Second session on ‘Seven Islands’ plans set
The city of Cape Coral, and consultants for the project will hold a second town hall meeting to discuss the Northwest Cape and Seven Islands vision plan Wednesday at Christa McAuliffe Elementary School from 6:30 to 8:30 p.m.
Vince Cautero, director of the Department of Community Development, said the meeting will entail CPH Engineers bringing in their design plans and hearing public comment on those plans.
“We’re toward the end of the process and the meeting will be the unveiling of the concept plans lifted from the charrette and meetings with stakeholders and community leaders,” Cautero said.
The process began in June when CPH Engineers was contracted to perform the study, vision and plan. The first town hall meeting in October featured a presentation of the data the consultants collected.
This was followed in November by a three-day visioning “charrette” at city hall in council chambers. There, residents gave their input on what they wanted and didn’t want in those areas.
Most people wanted an area that utilized the water and Old Florida architecture while keeping the natural beauty of the area intact.
They didn’t want an urban area with high rise condos or cabanas, office buildings or factories.
As for high rises, city council wasn’t sure it would wholly agree with residents’ assessment, since it is seeking more “bang for their buck” and high rises might provide that.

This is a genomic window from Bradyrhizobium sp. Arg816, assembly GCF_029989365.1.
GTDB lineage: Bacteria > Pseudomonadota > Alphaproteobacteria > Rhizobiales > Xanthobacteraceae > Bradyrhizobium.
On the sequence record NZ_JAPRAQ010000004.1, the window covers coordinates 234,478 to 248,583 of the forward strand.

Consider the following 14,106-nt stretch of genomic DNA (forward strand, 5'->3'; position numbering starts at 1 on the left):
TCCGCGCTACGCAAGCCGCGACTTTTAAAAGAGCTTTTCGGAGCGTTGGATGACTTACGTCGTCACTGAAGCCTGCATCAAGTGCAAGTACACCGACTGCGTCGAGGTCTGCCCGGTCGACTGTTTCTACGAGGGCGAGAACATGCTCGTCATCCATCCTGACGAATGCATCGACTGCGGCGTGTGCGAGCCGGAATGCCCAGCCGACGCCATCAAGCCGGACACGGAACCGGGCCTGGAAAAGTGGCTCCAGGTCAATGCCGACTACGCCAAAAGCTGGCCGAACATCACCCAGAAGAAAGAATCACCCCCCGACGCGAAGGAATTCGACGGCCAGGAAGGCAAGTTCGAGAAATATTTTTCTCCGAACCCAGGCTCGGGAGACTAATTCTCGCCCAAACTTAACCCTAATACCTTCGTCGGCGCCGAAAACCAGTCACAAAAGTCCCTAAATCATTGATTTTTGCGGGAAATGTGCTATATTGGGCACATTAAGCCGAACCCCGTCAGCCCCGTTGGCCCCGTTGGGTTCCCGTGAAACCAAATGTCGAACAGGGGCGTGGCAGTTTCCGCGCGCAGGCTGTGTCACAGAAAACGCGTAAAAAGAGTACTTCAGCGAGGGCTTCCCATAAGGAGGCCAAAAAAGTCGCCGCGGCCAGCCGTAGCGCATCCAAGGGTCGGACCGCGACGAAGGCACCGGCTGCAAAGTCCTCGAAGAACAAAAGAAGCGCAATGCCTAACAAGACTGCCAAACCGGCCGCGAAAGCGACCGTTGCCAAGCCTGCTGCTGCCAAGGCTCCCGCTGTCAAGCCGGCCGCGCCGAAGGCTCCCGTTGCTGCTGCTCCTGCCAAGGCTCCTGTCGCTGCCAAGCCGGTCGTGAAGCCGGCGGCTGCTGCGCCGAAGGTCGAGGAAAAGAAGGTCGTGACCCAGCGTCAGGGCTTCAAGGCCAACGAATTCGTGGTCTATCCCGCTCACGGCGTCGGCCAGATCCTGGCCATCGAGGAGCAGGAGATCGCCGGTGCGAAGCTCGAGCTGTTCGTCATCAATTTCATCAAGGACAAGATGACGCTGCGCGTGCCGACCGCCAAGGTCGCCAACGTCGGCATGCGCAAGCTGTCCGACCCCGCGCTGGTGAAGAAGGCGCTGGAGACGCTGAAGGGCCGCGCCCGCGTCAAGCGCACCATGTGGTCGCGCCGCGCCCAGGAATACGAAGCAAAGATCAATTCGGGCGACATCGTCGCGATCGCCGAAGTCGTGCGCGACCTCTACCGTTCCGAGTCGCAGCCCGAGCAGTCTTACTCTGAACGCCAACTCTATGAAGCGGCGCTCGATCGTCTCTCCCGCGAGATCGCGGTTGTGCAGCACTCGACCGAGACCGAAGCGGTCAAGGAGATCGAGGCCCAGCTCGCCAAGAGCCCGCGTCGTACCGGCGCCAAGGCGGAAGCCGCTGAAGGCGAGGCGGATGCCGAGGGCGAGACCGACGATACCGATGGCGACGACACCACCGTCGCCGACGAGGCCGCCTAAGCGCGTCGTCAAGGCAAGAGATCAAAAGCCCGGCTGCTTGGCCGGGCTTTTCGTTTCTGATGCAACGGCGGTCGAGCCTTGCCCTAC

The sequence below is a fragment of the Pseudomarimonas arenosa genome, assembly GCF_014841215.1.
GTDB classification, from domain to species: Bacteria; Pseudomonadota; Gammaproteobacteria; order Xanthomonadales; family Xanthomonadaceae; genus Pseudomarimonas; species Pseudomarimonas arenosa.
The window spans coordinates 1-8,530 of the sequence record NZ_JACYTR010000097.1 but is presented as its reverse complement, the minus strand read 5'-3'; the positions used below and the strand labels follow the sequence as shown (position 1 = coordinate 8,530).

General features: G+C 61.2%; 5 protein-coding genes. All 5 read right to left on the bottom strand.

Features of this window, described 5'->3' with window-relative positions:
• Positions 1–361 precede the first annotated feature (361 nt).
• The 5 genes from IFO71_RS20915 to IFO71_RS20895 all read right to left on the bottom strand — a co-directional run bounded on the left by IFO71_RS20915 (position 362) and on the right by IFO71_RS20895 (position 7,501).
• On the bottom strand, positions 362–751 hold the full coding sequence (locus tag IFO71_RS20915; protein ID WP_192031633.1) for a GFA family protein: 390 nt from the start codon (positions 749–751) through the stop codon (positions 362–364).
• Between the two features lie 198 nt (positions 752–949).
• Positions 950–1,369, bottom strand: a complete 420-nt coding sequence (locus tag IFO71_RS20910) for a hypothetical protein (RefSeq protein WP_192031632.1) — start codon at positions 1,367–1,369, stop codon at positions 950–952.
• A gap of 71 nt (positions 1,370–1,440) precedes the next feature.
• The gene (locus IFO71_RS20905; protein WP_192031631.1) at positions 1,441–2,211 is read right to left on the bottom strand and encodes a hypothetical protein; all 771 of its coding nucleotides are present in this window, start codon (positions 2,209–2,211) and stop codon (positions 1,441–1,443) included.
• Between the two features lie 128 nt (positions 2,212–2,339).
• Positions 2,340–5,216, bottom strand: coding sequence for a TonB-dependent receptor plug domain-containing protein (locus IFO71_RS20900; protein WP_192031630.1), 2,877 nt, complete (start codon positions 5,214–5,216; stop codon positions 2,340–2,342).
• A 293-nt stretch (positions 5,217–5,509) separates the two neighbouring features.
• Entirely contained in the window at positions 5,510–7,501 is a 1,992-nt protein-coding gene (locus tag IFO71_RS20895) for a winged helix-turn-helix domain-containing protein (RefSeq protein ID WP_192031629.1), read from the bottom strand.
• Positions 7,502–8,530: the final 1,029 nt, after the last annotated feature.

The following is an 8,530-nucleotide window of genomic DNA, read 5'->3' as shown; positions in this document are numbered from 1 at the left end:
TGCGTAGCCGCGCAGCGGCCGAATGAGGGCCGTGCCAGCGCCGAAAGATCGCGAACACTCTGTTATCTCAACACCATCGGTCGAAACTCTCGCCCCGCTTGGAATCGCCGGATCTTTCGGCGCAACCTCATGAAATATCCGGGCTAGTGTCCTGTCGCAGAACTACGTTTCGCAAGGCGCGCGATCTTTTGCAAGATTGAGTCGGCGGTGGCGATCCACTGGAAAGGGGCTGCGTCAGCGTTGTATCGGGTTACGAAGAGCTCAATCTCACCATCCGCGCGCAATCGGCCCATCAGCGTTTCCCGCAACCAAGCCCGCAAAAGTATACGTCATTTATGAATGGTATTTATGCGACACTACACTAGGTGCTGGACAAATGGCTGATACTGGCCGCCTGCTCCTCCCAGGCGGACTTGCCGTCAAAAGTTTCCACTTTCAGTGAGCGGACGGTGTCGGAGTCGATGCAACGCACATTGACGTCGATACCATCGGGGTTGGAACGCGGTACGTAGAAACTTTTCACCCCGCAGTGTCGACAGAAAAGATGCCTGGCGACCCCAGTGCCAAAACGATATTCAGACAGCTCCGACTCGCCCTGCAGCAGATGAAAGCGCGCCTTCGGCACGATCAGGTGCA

“We’ll wait and see what they produce Wednesday night. They’re trying to give us their professional opinion. Two of the concepts will be from the charrettes, with the others their recommendations,” Cautero said.
Seven Islands, located on the western boundary of the city off Old Burnt Store Road, includes seven waterfront parcels purchased by the city in the $13.3 million land deal in 2012, totals 48 acres and 46 adjoining properties.
The purchase, heavily criticized when it happened, looks like a bargain now, with a current value of more than $22.1 million.
After the meeting and public input, the city council will be appraised on the issue, followed by a formal public hearing, where the city council will consider the plans, Cautero said.